How A Mentor At Work Can Help Your Career
By Mark Swartz
You wouldn’t try to navigate a sailboat alone through rocky waters. Better to have with you an experienced hand who knows where the boulders are hidden.
A workplace mentor helps you steer your career around stony shoals. They spend time with you, for free. Their role is to advise, lend perspective, and act as a sounding board.
Finding and working with a mentor can put wind in your sails. If your employer doesn’t have a formal mentoring program in place, you’ll need to make the first moves.
Identifying A Potential Mentor
A mentor is often someone who has more experience or seniority than you. They have insightful knowledge to share that they’ve gathered over time. Frequently they’ll open doors for you and introduce you to other people in their network. Why? For the sheer satisfaction of helping you grow and succeed.
The person could be someone you already know - such as a manager or executive in your company. See if you can spot those you admire. Or ask around to ascertain which ones have a solid reputation.
Look for people who don’t already have too much on their plate. You want them to be able to spend some time with you on a regular basis, or be available for a timely consult.
Making The Approach
Mentoring relationships can emerge spontaneously after you’ve worked with someone, perhaps a boss or another person on your project team. If not, you’ll have to take the initiative.
Try to have your boss or a colleague make initial introductions for you. Otherwise you’ll essentially be making a cold-call.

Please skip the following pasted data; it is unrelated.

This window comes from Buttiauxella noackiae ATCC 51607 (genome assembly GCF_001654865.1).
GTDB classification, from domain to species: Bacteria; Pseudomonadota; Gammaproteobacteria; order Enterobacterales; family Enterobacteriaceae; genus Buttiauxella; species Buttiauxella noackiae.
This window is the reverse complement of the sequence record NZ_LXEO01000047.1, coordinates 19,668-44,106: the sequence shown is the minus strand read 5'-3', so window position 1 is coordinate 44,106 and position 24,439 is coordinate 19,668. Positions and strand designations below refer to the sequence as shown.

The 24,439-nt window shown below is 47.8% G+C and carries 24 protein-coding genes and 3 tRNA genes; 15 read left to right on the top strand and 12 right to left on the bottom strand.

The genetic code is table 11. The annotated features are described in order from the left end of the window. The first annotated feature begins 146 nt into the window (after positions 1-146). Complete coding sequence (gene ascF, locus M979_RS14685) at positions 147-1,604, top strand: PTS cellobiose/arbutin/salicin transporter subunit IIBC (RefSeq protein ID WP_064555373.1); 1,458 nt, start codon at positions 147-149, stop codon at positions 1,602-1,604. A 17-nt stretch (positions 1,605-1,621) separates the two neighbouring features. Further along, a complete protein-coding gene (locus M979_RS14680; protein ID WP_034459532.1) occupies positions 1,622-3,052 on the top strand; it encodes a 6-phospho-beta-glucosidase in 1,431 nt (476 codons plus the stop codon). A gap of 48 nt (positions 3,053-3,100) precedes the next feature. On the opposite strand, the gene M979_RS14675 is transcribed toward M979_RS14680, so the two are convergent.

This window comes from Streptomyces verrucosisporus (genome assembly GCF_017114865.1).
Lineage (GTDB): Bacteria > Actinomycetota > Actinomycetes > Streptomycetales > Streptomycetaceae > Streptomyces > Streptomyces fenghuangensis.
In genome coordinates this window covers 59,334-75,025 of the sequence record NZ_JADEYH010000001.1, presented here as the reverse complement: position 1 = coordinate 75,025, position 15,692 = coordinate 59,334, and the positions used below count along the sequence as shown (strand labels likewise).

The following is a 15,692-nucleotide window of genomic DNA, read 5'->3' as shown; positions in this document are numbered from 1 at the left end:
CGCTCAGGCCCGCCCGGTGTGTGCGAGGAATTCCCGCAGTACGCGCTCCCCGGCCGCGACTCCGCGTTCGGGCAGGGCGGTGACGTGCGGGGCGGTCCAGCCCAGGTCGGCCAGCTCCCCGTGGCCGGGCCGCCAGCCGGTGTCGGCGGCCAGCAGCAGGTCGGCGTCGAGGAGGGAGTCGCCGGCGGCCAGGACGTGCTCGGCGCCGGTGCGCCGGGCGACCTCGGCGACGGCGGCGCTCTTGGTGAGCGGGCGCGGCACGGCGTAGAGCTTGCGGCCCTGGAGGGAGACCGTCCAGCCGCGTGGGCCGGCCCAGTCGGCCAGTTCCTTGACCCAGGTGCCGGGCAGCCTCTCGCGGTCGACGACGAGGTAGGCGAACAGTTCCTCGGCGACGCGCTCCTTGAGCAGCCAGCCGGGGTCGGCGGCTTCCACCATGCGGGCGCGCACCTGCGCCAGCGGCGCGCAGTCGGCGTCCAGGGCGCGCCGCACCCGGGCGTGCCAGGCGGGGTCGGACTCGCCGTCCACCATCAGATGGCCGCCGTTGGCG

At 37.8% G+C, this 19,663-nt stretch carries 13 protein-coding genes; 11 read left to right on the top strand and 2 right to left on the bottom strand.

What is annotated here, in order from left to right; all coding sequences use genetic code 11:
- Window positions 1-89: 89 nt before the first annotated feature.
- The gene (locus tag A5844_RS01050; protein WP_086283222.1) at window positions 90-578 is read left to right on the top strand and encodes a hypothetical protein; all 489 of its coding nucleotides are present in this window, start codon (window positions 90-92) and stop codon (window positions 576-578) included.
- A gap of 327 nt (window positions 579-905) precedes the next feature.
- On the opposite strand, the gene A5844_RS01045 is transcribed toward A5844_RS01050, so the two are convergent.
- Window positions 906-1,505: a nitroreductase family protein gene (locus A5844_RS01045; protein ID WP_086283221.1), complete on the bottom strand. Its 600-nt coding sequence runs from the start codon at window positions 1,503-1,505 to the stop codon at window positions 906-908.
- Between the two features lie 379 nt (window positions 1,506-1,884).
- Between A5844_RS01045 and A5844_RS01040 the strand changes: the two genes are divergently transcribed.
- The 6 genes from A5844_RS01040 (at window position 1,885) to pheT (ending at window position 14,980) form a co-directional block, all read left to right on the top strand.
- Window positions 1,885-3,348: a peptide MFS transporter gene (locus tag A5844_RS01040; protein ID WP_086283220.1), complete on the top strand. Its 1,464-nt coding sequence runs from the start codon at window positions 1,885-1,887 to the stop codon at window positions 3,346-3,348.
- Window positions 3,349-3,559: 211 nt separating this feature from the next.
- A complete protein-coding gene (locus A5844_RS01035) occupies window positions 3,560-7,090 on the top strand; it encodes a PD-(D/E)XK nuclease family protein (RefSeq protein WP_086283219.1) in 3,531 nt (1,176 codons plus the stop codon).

Should that be the case, do your homework before making an approach. Look the person up on LinkedIn. Read their professional history. Search for common backgrounds or interesting facets you can mention in your preliminary contact with them.
Because you already work at the same employer, mention this right at the beginning. It’s a reassuring opener. Be polite, complementary, and state your intent simply and briefly.
Make It Easier For The Mentor
Asking someone to be your informal advisor requires a commitment on both your parts. Which is why you have to come prepared. Know what your goals and expectations are regarding the mentoring process.
They’ll want to hear why you feel the need for this sort of relationship. What is it that you want to accomplish? Which issues would be addressed first? How often and where would you meet?
Perhaps you’ve had a mentor in a previous job. Talk about how it went, what you gained from it, and ways things could be improved this time around.
Topics For Your Mentoring Sessions
Your mentor’s time is limited. Make each session count. Bring topics that are most meaningful to you.
The range of subjects will derive from your current role and level within the company. Typical issues that get discussed include:
- Dealing with an immediate or urgent workplace issue
- Learning how to not get tripped up by the organization’s politics
- Asking questions about to how to do your job more effectively
- Obtaining advice on getting promoted, asking for a raise, honing your management skills
- Securing introductions to relevant people within and outside of your employer
- Personal matters that are impacting your performance
Get The Most From Being Mentored
Your mentor may set an end date for your sessions, or may leave things open ended. Be sure not to overstay your welcome.
To get the most from your mentor, stay committed to the process. They’ll pull back if they notice you getting lazy. Also review the relationship on a regular basis. Is it still positive for each of you? Does it need to be tweaked as progress is made?
You should feel comfortable in communicating openly with your advisor. And your relationship should balance being supported and appropriately challenged.
Mentoring tends to be somewhat subjective. The person who mentors you might have their own biases or agenda. Weigh the suggestions they make against other cues you pick up at work. The combined perspective can give you what you really need for smoother sailing.